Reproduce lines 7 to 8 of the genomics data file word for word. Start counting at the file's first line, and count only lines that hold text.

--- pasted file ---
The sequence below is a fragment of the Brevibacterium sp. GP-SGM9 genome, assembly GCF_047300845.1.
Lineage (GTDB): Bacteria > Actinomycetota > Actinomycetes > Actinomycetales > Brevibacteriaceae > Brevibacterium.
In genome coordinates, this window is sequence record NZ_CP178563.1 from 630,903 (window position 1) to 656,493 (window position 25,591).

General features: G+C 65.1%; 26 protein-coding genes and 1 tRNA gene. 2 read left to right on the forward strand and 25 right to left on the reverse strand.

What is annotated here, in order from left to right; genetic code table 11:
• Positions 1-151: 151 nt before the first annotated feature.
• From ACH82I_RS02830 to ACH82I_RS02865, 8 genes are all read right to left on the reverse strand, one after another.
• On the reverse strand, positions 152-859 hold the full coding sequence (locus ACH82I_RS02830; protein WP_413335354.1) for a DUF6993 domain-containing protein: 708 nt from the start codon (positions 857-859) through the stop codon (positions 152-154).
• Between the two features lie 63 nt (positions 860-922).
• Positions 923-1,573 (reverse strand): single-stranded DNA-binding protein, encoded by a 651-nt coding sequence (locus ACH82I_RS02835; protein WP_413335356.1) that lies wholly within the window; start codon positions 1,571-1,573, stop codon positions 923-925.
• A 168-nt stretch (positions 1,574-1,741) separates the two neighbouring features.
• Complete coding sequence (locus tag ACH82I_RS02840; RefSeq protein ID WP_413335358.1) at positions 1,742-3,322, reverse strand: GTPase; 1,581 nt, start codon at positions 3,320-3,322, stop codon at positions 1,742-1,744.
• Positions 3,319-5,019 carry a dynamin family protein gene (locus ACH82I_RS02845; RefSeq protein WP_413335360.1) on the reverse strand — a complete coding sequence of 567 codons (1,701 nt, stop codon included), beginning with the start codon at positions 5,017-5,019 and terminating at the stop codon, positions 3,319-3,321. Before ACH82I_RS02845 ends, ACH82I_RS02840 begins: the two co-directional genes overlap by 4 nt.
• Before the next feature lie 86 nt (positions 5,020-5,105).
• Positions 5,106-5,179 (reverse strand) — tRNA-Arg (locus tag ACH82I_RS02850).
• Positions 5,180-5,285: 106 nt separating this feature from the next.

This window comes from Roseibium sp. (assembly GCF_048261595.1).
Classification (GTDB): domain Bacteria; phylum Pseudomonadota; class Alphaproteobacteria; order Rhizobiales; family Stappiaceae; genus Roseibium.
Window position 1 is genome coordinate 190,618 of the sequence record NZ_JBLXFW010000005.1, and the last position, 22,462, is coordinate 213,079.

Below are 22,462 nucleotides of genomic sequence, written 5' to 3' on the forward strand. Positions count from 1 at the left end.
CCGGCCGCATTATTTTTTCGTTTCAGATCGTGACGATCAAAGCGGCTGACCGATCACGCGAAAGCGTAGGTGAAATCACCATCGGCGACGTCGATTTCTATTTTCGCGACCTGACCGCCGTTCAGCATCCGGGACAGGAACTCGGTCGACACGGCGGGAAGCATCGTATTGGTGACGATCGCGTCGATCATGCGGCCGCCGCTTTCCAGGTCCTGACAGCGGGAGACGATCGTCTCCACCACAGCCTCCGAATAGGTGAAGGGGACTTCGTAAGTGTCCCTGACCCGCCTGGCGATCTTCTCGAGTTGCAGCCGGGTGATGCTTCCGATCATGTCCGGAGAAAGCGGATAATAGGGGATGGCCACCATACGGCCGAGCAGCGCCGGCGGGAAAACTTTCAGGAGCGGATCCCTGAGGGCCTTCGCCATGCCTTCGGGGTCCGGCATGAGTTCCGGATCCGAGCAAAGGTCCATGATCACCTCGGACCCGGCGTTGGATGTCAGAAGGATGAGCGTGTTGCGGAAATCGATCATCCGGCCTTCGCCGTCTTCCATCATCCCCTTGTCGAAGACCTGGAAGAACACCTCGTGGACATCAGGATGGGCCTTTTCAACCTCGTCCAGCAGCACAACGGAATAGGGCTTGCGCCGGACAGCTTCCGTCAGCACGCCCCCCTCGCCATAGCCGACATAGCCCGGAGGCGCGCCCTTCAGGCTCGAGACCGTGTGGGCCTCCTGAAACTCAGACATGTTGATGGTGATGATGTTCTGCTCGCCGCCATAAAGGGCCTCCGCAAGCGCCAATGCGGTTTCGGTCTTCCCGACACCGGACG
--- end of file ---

• From ACH82I_RS02830 to ACH82I_RS02865, 8 genes are all read right to left on the reverse strand, one after another.
• On the reverse strand, positions 152-859 hold the full coding sequence (locus ACH82I_RS02830; protein WP_413335354.1) for a DUF6993 domain-containing protein: 708 nt from the start codon (positions 857-859) through the stop codon (positions 152-154).